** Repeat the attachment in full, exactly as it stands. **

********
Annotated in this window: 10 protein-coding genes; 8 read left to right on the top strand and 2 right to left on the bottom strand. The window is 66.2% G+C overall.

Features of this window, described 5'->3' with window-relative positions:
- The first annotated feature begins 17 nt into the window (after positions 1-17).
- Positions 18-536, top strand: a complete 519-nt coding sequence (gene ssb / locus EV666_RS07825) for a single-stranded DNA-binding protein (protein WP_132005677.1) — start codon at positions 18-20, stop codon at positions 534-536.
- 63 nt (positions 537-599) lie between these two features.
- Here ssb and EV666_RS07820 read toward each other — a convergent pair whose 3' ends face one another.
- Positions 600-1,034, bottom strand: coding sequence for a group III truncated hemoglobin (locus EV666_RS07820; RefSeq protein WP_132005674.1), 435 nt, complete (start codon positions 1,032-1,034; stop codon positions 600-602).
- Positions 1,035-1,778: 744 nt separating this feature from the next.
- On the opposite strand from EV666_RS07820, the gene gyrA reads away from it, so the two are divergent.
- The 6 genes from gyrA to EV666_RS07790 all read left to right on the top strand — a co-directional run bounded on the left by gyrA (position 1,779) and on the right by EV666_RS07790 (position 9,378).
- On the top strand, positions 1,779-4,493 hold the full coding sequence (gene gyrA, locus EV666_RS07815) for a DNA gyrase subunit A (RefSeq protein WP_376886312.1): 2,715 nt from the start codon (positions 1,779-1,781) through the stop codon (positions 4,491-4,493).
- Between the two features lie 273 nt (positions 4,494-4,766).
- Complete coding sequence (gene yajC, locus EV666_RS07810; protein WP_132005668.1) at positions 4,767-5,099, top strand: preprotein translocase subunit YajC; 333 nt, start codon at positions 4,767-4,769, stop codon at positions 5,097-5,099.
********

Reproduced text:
Annotated in this window: 10 protein-coding genes; 8 read left to right on the top strand and 2 right to left on the bottom strand. The window is 66.2% G+C overall.

Features of this window, described 5'->3' with window-relative positions:
- The first annotated feature begins 17 nt into the window (after positions 1-17).
- Positions 18-536, top strand: a complete 519-nt coding sequence (gene ssb / locus EV666_RS07825) for a single-stranded DNA-binding protein (protein WP_132005677.1) — start codon at positions 18-20, stop codon at positions 534-536.
- 63 nt (positions 537-599) lie between these two features.
- Here ssb and EV666_RS07820 read toward each other — a convergent pair whose 3' ends face one another.
- Positions 600-1,034, bottom strand: coding sequence for a group III truncated hemoglobin (locus EV666_RS07820; RefSeq protein WP_132005674.1), 435 nt, complete (start codon positions 1,032-1,034; stop codon positions 600-602).
- Positions 1,035-1,778: 744 nt separating this feature from the next.
- On the opposite strand from EV666_RS07820, the gene gyrA reads away from it, so the two are divergent.
- The 6 genes from gyrA to EV666_RS07790 all read left to right on the top strand — a co-directional run bounded on the left by gyrA (position 1,779) and on the right by EV666_RS07790 (position 9,378).
- On the top strand, positions 1,779-4,493 hold the full coding sequence (gene gyrA, locus EV666_RS07815) for a DNA gyrase subunit A (RefSeq protein WP_376886312.1): 2,715 nt from the start codon (positions 1,779-1,781) through the stop codon (positions 4,491-4,493).
- Between the two features lie 273 nt (positions 4,494-4,766).
- Complete coding sequence (gene yajC, locus EV666_RS07810; protein WP_132005668.1) at positions 4,767-5,099, top strand: preprotein translocase subunit YajC; 333 nt, start codon at positions 4,767-4,769, stop codon at positions 5,097-5,099.